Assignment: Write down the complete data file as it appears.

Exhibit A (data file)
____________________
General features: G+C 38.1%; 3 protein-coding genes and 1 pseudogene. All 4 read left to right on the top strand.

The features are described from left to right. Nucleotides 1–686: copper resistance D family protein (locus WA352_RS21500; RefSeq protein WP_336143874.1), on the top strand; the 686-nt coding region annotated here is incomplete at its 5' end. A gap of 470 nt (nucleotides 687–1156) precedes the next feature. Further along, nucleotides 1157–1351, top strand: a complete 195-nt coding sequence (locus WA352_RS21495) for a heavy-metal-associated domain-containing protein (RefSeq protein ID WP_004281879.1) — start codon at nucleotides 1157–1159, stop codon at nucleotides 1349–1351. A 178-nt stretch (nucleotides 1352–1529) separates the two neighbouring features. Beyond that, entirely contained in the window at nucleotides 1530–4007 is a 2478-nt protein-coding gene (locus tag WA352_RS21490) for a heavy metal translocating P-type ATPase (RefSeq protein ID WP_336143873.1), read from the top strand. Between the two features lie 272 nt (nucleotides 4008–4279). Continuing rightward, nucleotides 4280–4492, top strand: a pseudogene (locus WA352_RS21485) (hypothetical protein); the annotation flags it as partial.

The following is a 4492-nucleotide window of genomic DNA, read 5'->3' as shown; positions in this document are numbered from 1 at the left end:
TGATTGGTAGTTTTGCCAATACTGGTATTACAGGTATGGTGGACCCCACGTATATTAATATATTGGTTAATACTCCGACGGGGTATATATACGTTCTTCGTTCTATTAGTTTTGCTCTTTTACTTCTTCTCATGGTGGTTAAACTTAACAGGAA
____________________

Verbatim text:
General features: G+C 38.1%; 3 protein-coding genes and 1 pseudogene. All 4 read left to right on the top strand.

The features are described from left to right. Nucleotides 1–686: copper resistance D family protein (locus WA352_RS21500; RefSeq protein WP_336143874.1), on the top strand; the 686-nt coding region annotated here is incomplete at its 5' end. A gap of 470 nt (nucleotides 687–1156) precedes the next feature. Further along, nucleotides 1157–1351, top strand: a complete 195-nt coding sequence (locus WA352_RS21495) for a heavy-metal-associated domain-containing protein (RefSeq protein ID WP_004281879.1) — start codon at nucleotides 1157–1159, stop codon at nucleotides 1349–1351. A 178-nt stretch (nucleotides 1352–1529) separates the two neighbouring features. Beyond that, entirely contained in the window at nucleotides 1530–4007 is a 2478-nt protein-coding gene (locus tag WA352_RS21490) for a heavy metal translocating P-type ATPase (RefSeq protein ID WP_336143873.1), read from the top strand. Between the two features lie 272 nt (nucleotides 4008–4279). Continuing rightward, nucleotides 4280–4492, top strand: a pseudogene (locus WA352_RS21485) (hypothetical protein); the annotation flags it as partial.

The following is a 4492-nucleotide window of genomic DNA, read 5'->3' as shown; positions in this document are numbered from 1 at the left end:
TGATTGGTAGTTTTGCCAATACTGGTATTACAGGTATGGTGGACCCCACGTATATTAATATATTGGTTAATACTCCGACGGGGTATATATACGTTCTTCGTTCTATTAGTTTTGCTCTTTTACTTCTTCTCATGGTGGTTAAACTTAACAGGAA